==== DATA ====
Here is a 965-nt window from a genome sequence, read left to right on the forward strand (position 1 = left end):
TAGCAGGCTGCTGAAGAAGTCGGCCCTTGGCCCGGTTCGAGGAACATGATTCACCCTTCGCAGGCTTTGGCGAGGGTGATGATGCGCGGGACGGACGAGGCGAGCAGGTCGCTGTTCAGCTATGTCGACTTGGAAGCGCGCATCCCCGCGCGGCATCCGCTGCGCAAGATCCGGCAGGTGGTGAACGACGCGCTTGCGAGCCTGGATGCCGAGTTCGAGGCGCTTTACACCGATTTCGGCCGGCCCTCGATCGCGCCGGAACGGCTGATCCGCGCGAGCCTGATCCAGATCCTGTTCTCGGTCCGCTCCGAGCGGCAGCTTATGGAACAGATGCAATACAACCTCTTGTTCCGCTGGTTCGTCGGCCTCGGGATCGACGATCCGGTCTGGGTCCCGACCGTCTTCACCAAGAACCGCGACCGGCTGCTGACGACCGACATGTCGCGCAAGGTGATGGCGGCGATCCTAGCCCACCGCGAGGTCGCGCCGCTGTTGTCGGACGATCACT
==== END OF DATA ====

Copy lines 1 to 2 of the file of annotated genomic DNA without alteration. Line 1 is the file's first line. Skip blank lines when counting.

Here is a 965-nt window from a genome sequence, read left to right on the forward strand (position 1 = left end):
TAGCAGGCTGCTGAAGAAGTCGGCCCTTGGCCCGGTTCGAGGAACATGATTCACCCTTCGCAGGCTTTGGCGAGGGTGATGATGCGCGGGACGGACGAGGCGAGCAGGTCGCTGTTCAGCTATGTCGACTTGGAAGCGCGCATCCCCGCGCGGCATCCGCTGCGCAAGATCCGGCAGGTGGTGAACGACGCGCTTGCGAGCCTGGATGCCGAGTTCGAGGCGCTTTACACCGATTTCGGCCGGCCCTCGATCGCGCCGGAACGGCTGATCCGCGCGAGCCTGATCCAGATCCTGTTCTCGGTCCGCTCCGAGCGGCAGCTTATGGAACAGATGCAATACAACCTCTTGTTCCGCTGGTTCGTCGGCCTCGGGATCGACGATCCGGTCTGGGTCCCGACCGTCTTCACCAAGAACCGCGACCGGCTGCTGACGACCGACATGTCGCGCAAGGTGATGGCGGCGATCCTAGCCCACCGCGAGGTCGCGCCGCTGTTGTCGGACGATCACT